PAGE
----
SAN FRANCISCO -- Brandon Crawford, who seemed born to be a Giant, and Javier López, considered part of the club's heart by nickname and through his performance, were named co-winners of the Willie Mac Award on Friday during a pregame ceremony.This marked the third time since the award's inception in
SAN FRANCISCO -- Brandon Crawford, who seemed born to be a Giant, and Javier López, considered part of the club's heart by nickname and through his performance, were named co-winners of the Willie Mac Award on Friday during a pregame ceremony.
This marked the third time since the award's inception in 1980 that voting among teammates, manager Bruce Bochy and his coaching staff, the athletic training staff, fans and McCovey himself resulted in a tie. Right-hander Mark Leiter and outfielder Mark Carreon split the award in 1995, six years before right-hander Mark Gardner and catcher Benito Santiago shared the distinction in 2001.
Considered the team's most prestigious honor, the award is given annually to the most inspirational Giant who also maintains the dignified character of McCovey, the Hall of Fame first baseman who slugged 521 home runs during a career that ended in 1980. McCovey, who announced the winners, drew a vigorous ovation from spectators.
Crawford, 29, grew up rooting for the Giants before they selected him in the fourth round of the Draft in 2008 out of UCLA. Upon becoming San Francisco's regular shortstop in 2012, Crawford quickly developed a reputation for toughness by playing with nagging ailments. Last year, for instance, Crawford endured oblique and calf injuries yet won the National League Silver Slugger and Gold Glove Awards at his position.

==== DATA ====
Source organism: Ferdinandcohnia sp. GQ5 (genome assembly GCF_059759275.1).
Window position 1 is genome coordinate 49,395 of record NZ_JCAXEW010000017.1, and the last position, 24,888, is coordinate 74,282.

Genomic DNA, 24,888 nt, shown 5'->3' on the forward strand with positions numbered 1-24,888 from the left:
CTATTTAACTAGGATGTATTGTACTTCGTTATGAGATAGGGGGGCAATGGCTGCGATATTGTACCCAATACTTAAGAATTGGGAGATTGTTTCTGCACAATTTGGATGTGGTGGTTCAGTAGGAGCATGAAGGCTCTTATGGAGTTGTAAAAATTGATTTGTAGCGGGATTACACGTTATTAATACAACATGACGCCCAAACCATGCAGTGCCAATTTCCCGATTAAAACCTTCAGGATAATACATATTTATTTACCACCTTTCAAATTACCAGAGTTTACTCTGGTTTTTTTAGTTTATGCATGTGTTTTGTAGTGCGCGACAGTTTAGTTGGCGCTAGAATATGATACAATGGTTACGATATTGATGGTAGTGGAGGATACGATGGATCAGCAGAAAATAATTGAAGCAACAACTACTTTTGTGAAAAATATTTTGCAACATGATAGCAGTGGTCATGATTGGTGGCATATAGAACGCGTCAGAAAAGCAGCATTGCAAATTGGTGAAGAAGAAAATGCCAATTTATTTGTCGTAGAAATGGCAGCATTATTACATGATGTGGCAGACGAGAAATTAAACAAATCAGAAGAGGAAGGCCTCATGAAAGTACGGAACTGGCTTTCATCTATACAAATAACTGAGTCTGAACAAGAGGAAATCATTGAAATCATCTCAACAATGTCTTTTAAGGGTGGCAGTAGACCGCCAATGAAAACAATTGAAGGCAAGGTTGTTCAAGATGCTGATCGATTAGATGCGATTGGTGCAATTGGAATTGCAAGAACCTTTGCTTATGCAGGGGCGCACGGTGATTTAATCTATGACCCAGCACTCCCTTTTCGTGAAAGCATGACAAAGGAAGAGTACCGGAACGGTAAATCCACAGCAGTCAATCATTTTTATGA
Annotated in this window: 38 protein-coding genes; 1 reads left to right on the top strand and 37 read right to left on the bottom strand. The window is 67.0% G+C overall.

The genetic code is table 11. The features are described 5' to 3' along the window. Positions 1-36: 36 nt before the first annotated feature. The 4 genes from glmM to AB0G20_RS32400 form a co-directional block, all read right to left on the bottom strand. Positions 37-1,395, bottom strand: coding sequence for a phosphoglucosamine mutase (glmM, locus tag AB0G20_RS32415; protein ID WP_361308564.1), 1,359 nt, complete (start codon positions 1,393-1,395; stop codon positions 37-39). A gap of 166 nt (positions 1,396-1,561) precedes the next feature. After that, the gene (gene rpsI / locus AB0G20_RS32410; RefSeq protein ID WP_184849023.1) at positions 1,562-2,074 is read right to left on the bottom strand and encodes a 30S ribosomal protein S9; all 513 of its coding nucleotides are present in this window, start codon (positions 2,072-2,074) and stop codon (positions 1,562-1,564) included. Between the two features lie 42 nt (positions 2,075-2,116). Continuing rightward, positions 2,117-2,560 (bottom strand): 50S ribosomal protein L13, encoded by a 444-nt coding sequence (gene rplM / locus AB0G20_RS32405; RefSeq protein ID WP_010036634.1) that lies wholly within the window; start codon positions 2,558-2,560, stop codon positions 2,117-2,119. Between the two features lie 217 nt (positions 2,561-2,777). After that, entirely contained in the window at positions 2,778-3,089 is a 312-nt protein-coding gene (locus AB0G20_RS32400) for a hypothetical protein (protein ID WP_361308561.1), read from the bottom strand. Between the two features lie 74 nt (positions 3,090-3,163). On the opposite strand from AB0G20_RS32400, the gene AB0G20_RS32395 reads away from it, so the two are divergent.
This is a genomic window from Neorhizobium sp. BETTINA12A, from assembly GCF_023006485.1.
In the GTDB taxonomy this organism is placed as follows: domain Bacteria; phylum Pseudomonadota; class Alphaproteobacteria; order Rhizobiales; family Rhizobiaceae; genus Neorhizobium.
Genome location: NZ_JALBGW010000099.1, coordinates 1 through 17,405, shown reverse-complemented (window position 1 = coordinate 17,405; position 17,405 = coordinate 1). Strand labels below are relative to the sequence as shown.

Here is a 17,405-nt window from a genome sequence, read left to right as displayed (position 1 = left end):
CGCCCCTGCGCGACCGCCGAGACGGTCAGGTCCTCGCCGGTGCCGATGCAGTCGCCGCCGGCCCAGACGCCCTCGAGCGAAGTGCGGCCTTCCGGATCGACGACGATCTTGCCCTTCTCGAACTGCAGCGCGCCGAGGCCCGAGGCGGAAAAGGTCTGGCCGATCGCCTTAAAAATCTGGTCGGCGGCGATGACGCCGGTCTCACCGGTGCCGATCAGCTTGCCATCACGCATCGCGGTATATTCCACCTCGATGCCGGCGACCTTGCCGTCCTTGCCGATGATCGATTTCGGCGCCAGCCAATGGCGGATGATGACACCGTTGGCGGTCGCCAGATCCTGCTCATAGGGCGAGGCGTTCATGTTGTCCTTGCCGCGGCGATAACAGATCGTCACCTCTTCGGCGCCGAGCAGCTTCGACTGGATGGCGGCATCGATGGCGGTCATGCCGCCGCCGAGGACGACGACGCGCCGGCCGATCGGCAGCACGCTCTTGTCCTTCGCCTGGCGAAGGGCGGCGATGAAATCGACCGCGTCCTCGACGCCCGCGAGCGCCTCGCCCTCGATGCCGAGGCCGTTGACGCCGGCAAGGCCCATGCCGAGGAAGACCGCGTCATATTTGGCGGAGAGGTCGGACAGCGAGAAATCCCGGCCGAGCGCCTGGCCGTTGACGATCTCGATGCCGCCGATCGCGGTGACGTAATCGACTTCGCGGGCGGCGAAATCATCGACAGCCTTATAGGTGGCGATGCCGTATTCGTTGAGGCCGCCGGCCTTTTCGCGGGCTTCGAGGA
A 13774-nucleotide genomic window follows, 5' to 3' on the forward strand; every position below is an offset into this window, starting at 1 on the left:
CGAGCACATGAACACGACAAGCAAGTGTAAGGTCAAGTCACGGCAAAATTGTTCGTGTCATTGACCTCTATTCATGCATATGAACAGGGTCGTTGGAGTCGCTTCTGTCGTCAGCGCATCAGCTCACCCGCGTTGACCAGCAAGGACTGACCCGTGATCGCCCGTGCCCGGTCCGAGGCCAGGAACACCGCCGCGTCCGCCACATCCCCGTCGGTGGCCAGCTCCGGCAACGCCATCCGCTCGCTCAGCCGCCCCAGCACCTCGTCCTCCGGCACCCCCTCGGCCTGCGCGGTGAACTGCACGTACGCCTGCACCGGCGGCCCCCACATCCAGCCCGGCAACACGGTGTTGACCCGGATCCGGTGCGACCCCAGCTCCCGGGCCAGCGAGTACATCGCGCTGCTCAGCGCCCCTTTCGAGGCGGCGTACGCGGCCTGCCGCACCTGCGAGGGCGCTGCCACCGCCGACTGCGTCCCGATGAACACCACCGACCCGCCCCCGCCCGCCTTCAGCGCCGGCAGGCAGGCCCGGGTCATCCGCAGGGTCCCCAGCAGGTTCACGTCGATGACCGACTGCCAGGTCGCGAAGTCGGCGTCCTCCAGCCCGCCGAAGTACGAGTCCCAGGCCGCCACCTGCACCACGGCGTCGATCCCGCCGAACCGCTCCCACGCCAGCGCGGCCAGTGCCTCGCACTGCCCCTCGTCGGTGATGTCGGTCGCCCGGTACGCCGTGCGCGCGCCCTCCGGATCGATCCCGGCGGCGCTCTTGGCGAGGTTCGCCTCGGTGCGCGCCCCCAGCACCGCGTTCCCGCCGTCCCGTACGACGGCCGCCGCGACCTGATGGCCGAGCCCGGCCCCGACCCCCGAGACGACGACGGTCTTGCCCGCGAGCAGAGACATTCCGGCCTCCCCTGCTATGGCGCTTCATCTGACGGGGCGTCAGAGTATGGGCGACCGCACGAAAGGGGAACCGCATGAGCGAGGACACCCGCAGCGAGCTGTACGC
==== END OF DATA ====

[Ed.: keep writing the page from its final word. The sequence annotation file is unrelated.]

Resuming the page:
"He's a guy who shows up every day, puts the team first and plays hurt," Giants bench coach Ron Wotus said. "Those are things that you don't see on the field, but obviously they're characteristic of the Willie Mac [winner]. His performance is secondary to all those other things and I think his teammates realize that."
This year, Crawford has played in 153 games, matching a career high, with a team-leading 83 RBIs and a personal-best .275 batting average.
Lopez, 39, has become among the most respected Giants since they obtained him from Pittsburgh for right-hander Joe Martinez and outfielder John Bowker on July 31, 2010.
Lopez's steadiness and durability made him part of San Francisco's "Core Four" of relievers, along with Santiago Casilla, Sergio Romo and Jeremy Affeldt, who retired after last season.
Lopez has made 446 appearances as a Giant, ranking him eighth on the franchise's all-time list. The lefty specialist has compiled a 2.47 ERA with San Francisco while limiting opponents to a .213 batting average.
"Every player strives to be a great teammate -- looking out for others, selfless. And I think Crawford fits that mold," Lopez said. "All the recipients, I feel, fit that criteria. I'm grateful and thankful that at my old age that people still like what I contribute."
Crawford's father, Michael, and Lopez's father, Francisco, punctuated the festivities by throwing ceremonial first pitches to their sons.
Past winners attending the ceremony included inaugural recipient Jack Clark (1980), Larry Herndon (1981), Darrell Evans (1983), Dave Dravecky (1989), Mike "Tiny" Felder (1992) and Marvin Benard (1999), besides those still in uniform as coaches or players.
Chris Haft has covered the Giants since 2005, and for MLB.com since 2007. Follow him on Twitter at @sfgiantsbeat and listen to his podcast.